What You Need to Know About the Withdrawal Agreement First Reading
The Withdrawal Agreement is a legal text that sets out the terms of the United Kingdom`s departure from the European Union, including the rights and obligations of both parties during a transitional period and beyond. The Withdrawal Agreement was negotiated by the UK government and the European Commission, and has been subject to multiple rounds of contentious debates, amendments, and votes in the UK Parliament and the European Parliament. The Withdrawal Agreement first reading refers to the initial consideration of the text by the European Parliament in January 2019, before several crucial changes were made in later stages.
Why is the Withdrawal Agreement important?
The Withdrawal Agreement is important because it defines a framework for the future relationship between the UK and the EU, which have been closely integrated for decades through trade, travel, security, and other areas. The Withdrawal Agreement covers many aspects of the separation, such as the financial settlement, citizens` rights, border arrangements, and governance. The Withdrawal Agreement also includes a protocol on Northern Ireland, which aims to avoid a hard border between Northern Ireland and the Republic of Ireland while preserving the integrity of the EU`s single market and customs union.
The Withdrawal Agreement needs to be ratified by both the UK Parliament and the European Parliament, as well as the Council of the EU, before it can enter into force. However, the Withdrawal Agreement has faced significant opposition from various quarters, including pro-Brexit MPs who argue that the text would keep the UK too closely tied to the EU, and pro-EU MPs who argue that the text would harm the UK`s interests and values.
What happened in the Withdrawal Agreement first reading?
The Withdrawal Agreement first reading took place on January 16, 2019, when the European Parliament debated and voted on the text as agreed by the UK and the EU negotiators. The first reading is a procedural step in the legislative process of the European Union, which enables the Parliament to express its initial position on the Withdrawal Agreement, and to send it to the Council of the EU for further negotiations.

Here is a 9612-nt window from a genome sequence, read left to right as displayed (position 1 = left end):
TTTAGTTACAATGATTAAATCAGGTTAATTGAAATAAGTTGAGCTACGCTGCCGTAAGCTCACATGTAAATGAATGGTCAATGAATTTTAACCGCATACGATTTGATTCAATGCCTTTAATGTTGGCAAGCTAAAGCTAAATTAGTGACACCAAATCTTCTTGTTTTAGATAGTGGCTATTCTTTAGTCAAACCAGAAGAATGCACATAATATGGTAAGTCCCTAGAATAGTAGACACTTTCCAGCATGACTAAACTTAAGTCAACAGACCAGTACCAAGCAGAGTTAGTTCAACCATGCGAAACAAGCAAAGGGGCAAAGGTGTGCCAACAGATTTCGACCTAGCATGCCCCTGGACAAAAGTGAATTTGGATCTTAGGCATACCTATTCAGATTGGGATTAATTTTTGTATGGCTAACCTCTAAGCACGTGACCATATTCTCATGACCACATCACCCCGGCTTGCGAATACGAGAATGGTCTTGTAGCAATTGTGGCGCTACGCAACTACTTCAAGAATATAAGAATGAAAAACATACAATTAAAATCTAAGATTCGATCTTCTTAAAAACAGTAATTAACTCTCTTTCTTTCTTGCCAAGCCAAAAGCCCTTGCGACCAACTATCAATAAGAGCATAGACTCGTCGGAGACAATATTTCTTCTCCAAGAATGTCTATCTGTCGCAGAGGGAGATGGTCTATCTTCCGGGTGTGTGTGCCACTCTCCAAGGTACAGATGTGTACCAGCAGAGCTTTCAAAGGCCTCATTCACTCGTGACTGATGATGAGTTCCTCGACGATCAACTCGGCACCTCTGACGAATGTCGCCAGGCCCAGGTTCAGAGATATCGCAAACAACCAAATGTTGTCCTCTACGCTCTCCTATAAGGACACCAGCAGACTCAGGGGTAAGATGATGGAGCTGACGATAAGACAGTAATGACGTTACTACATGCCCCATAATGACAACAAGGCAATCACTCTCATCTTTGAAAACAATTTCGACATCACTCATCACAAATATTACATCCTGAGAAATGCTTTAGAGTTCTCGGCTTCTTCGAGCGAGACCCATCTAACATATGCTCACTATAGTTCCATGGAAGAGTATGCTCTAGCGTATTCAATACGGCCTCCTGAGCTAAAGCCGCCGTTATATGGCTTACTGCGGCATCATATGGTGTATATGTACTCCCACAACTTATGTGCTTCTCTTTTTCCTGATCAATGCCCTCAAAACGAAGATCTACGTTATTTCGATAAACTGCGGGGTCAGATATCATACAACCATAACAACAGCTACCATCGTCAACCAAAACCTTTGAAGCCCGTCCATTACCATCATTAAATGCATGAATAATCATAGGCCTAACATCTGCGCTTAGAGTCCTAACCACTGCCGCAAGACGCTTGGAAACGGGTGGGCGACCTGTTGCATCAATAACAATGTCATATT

During the first reading, the European Parliament adopted several resolutions and amendments to the Withdrawal Agreement, which focused on the following issues:
— The status and rights of EU citizens and UK nationals during the transition period and beyond, including the protection of social security, healthcare, and study rights.
— The financial settlement, which specifies the amount and timing of the UK`s payments to the EU budget and other funds, as well as the oversight and auditing mechanisms.
— The governance and dispute resolution mechanisms, which establish a joint committee, an arbitration panel, and a role for the European Court of Justice in interpreting the Withdrawal Agreement.
— The Northern Ireland protocol, which emphasizes the importance of the Good Friday Agreement and the need to avoid a hard border, and welcomes the UK`s commitment to maintain regulatory alignment with the EU for certain goods and standards.
The first reading also revealed some of the divisions and concerns among the MEPs, who expressed various opinions and emotions about the impact of Brexit on the EU and the UK. Some MEPs warned that the Withdrawal Agreement was the only viable option for an orderly withdrawal, while others criticized it for being too favorable or not favorable enough for the EU. Some MEPs also called for a second referendum or an extension of the Article 50 deadline, while others advocated for a no-deal scenario or a closer partnership between the EU and the UK.
What happened after the Withdrawal Agreement first reading?
After the Withdrawal Agreement first reading, the European Parliament and the UK Parliament continued to scrutinize and debate the text, and suggested several modifications and additions to the Withdrawal Agreement. Some of the key changes were:
— The UK Parliament rejected the Withdrawal Agreement three times, due to various reasons such as the backstop issue, the lack of clarity on the future relationship, and the political instability of the UK.
— The European Council approved an extension of the Article 50 deadline, which postponed the Brexit date from March 29, 2019 to October 31, 2019, with the possibility of an earlier exit if the Withdrawal Agreement was ratified or an alternative solution was found.
— The UK government and the EU agreed on some changes to the Withdrawal Agreement, such as the legally binding instrument on the backstop, the joint statement on the future relationship, and the political declaration on the framework for the future relationship. However, these changes were not enough to convince the UK Parliament to ratify the Withdrawal Agreement, and the EU warned that there would be no further negotiations on the Withdrawal Agreement.
What can we learn from the Withdrawal Agreement first reading?
The Withdrawal Agreement first reading provides a snapshot of the complex and dynamic process of Brexit, which involves multiple actors, interests, and emotions. The first reading shows that the Withdrawal Agreement is a highly contested and negotiated document, which reflects the compromises and trade-offs between the UK and the EU, and between different factions within the UK and the EU. The first reading also shows that the Withdrawal Agreement is not a static or final text, but a living and adaptive one, which can be revised and improved through the democratic and legal channels of the EU and the UK. Therefore, the Withdrawal Agreement first reading reminds us that the Brexit saga is not over yet, and that the future of the UK and the EU will depend on how they address the challenges and opportunities that lie ahead.